Forum home Road cycling forum Workshop

Rubbing disc brakes


I have 2014 Cannondale Synapse Disc 105 and I have forever experienced rubbing on the disc brakes, front and back. It is fine most of the time, but after a steep descent with heavy braking, the discs will rub (not for a complete cycle of the wheel) for 30-40 seconds and then gradually settle. I suspect this may be because the disc heats up and warps a bit, then trues itself when it cools. Similarly when riding hard up hill with lots of side to side swing of the bike, the front disc in particular can rub. Maybe the front wheel is not stiff enough? Should I tighten the spikes?

I have tried recentering the discs multiple times. I have changed the discs to new ones. I have dismantled the brakes and reassembled them, changed the pads and even bled and refilled the hydraulic lines, but it still happens.

Has anyone had a similar experience? Does anyone have any ideas to cause and/or solution?



  • wongataawongataa Posts: 906
    Similarly when riding hard up hill with lots of side to side swing of the bike, the front disc in particular can rub. Maybe the front wheel is not stiff enough? Should I tighten the spikes?

    This is not due to wheel flex. The disc is firmly attached to the hub and that won't be flexing. It will be down to your forks flexing slightly making the caliper move slightly relative to the disc.
  • photonic69photonic69 Posts: 1,077
    Rubbing after braking on descents? Yes, some do. Some don't. Mine do. You can minimise it by making sure the area around the pistons in the caliper and the sides of the piston are clean.

    I do this: Take brake pads out. Pump brake levers a little bit to slightly push piston out. Get an old toothbrush and cut the bristles down to about a 1/3 high. Use some cleaning agent such as Screwfix Degreaser (cheap at £9 for 5 litres and you dilute it lots) and scrub the pistons and caliper well. Rinse and repeat. Rinse. I then spray the caliper and piston liberally with GT85 or WD40 and then remove it with a clean soft cloth. You don't want to contaminate your pads. When clean push pistons back in with a tyre lever (Park Tools blue ones work very well for this) . Then look very closely at which piston moves most when you gently pull on the brake lever. One side moves more than the other. Hold back the one that moves most using the tyre lever and work the stiff one in and out numerous times. It will free up.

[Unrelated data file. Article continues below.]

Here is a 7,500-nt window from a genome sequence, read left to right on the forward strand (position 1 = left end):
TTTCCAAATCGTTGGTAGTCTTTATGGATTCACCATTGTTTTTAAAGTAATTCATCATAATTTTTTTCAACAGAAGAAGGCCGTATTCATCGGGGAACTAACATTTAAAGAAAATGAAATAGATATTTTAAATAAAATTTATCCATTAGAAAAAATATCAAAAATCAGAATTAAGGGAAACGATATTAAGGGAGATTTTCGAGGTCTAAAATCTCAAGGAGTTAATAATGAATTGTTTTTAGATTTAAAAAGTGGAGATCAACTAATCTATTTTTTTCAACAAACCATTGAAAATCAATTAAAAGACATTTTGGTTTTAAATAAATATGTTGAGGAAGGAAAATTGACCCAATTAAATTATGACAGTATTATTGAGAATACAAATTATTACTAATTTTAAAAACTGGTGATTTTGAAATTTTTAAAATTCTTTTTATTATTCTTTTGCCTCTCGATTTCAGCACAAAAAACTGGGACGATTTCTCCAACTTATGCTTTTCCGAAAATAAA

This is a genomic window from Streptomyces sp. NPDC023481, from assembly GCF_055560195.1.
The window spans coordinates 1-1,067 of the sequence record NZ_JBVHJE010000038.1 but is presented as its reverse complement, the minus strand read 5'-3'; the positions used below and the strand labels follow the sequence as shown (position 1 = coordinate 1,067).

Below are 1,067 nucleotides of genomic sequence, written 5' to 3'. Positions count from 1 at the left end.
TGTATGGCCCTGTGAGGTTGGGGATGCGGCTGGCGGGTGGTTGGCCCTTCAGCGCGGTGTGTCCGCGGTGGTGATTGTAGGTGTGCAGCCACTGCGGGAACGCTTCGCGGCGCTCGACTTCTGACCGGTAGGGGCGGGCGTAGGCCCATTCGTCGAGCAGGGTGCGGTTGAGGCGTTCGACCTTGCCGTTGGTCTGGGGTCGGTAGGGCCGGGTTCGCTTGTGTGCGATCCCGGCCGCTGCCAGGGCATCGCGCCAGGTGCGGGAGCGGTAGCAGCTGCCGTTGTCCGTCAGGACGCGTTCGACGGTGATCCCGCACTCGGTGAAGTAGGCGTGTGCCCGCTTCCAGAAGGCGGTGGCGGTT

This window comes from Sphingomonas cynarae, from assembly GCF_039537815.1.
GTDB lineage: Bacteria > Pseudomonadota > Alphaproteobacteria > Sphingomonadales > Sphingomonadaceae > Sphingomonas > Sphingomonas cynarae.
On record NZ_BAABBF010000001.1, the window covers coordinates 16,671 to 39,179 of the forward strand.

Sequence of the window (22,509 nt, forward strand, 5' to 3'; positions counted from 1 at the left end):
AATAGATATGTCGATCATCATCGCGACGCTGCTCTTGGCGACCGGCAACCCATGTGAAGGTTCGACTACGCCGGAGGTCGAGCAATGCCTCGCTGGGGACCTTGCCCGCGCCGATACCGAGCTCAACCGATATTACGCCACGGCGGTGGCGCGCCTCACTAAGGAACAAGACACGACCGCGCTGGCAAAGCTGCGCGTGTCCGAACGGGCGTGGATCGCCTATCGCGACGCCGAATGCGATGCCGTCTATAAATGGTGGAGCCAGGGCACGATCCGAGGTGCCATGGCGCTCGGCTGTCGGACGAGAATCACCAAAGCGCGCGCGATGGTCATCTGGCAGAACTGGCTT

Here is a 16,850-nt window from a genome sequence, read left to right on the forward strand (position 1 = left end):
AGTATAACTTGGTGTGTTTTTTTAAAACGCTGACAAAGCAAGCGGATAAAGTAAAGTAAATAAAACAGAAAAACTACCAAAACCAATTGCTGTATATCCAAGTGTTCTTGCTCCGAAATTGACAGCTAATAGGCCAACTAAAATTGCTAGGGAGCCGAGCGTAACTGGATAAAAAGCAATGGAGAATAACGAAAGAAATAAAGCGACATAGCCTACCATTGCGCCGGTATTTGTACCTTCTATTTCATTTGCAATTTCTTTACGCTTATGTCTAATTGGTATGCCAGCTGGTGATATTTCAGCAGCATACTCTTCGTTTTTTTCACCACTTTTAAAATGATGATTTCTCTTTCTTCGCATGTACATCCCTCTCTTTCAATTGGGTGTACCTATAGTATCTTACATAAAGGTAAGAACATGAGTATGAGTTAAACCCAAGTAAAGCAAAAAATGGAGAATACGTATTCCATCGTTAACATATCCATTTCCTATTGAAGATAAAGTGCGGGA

Put it all back together and pump brake lever a good 20-30 times to settle the pads. Take for a gentle road test.

    This works for me and my BR-RS505 brakes. It might not work for you
  • RedClipRedClip Posts: 89
    I didn't have the problem with 105 7000 series rotors, but since I swapped them to the Ultegra Ice Tech rotors. Now it's all the time, after a descent. Plus a "buzzing" sound if braking at speed.
    When I get home and check for alignment, they're centred.

    Thanks for the info Photonic69 :)
  • Also, after following the above advice from photonic69, having pressed the pistons back, put a thin piece of card ( or an actual metal brake rotor shim) over the brake rotor, and pop the wheel back into position. Then do the brake lever multiple squeeze thing, release the brake lever and slide the card / shim out.
  • Many thanks for tour comments. I’ll have a go
  • pilot_petepilot_pete Posts: 1,979
    1. Make sure the caliper pistons are moving freely, especially returning after releasing the brake. Take the pads out, pull the brake lever gently to push them out a fraction and clean with isopropyl alcohol on cotton buds.

    2. With the pads back in, ensure the rotor(s) are dead true - use a specific tool or an adjustable spanner to tweak them to ensure they run true - no buckles.

    3. Make sure the caliper(s) are aligned correctly (centred) with an even gap either side of the disc rotor. Adjust if necessary.

    4. If all that doesn’t solve the problem, the chances are there is a tiny bit of air in the caliper - under braking the heat generated is transferred to the caliper and thus to the fluid. The air will naturally expand under heating. This causes the disc pads to remain ‘out’ slightly, contacting the rotor and causing your noise until the fluid/ air cools after the brakes are released. The air contracts and the pads then retract fully to the off position and the noise stops. The cure is to bleed the brakes again. Follow the correct procedure to remove any trapped air in the caliper. This should sort the issue.

Sign In or Register to comment.